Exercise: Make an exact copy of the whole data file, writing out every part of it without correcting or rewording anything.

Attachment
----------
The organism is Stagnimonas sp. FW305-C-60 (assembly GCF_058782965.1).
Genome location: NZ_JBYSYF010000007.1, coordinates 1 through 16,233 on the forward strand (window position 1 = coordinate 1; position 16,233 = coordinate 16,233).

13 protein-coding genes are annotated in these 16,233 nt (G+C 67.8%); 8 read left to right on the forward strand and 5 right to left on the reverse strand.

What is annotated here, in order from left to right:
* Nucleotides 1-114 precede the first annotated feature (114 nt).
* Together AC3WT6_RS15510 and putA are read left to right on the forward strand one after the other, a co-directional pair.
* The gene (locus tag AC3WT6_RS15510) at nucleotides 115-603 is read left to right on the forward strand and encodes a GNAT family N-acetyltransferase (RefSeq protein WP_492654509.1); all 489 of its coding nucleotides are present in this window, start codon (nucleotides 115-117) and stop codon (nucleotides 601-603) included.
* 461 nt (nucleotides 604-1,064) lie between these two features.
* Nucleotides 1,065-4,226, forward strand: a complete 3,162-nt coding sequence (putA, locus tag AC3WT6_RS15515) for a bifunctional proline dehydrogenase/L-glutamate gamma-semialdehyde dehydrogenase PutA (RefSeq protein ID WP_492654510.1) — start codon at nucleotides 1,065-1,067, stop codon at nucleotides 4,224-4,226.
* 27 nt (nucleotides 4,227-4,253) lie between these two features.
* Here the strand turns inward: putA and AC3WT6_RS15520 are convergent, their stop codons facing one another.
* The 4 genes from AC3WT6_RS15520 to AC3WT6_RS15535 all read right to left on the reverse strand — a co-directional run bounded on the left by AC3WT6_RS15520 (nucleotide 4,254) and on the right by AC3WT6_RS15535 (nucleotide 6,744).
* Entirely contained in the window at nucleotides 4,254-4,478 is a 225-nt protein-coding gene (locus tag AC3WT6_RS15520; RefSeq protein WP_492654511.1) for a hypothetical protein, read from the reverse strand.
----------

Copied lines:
The organism is Stagnimonas sp. FW305-C-60 (assembly GCF_058782965.1).
Genome location: NZ_JBYSYF010000007.1, coordinates 1 through 16,233 on the forward strand (window position 1 = coordinate 1; position 16,233 = coordinate 16,233).

13 protein-coding genes are annotated in these 16,233 nt (G+C 67.8%); 8 read left to right on the forward strand and 5 right to left on the reverse strand.

What is annotated here, in order from left to right:
* Nucleotides 1-114 precede the first annotated feature (114 nt).
* Together AC3WT6_RS15510 and putA are read left to right on the forward strand one after the other, a co-directional pair.
* The gene (locus tag AC3WT6_RS15510) at nucleotides 115-603 is read left to right on the forward strand and encodes a GNAT family N-acetyltransferase (RefSeq protein WP_492654509.1); all 489 of its coding nucleotides are present in this window, start codon (nucleotides 115-117) and stop codon (nucleotides 601-603) included.
* 461 nt (nucleotides 604-1,064) lie between these two features.
* Nucleotides 1,065-4,226, forward strand: a complete 3,162-nt coding sequence (putA, locus tag AC3WT6_RS15515) for a bifunctional proline dehydrogenase/L-glutamate gamma-semialdehyde dehydrogenase PutA (RefSeq protein ID WP_492654510.1) — start codon at nucleotides 1,065-1,067, stop codon at nucleotides 4,224-4,226.
* 27 nt (nucleotides 4,227-4,253) lie between these two features.
* Here the strand turns inward: putA and AC3WT6_RS15520 are convergent, their stop codons facing one another.
* The 4 genes from AC3WT6_RS15520 to AC3WT6_RS15535 all read right to left on the reverse strand — a co-directional run bounded on the left by AC3WT6_RS15520 (nucleotide 4,254) and on the right by AC3WT6_RS15535 (nucleotide 6,744).
* Entirely contained in the window at nucleotides 4,254-4,478 is a 225-nt protein-coding gene (locus tag AC3WT6_RS15520; RefSeq protein WP_492654511.1) for a hypothetical protein, read from the reverse strand.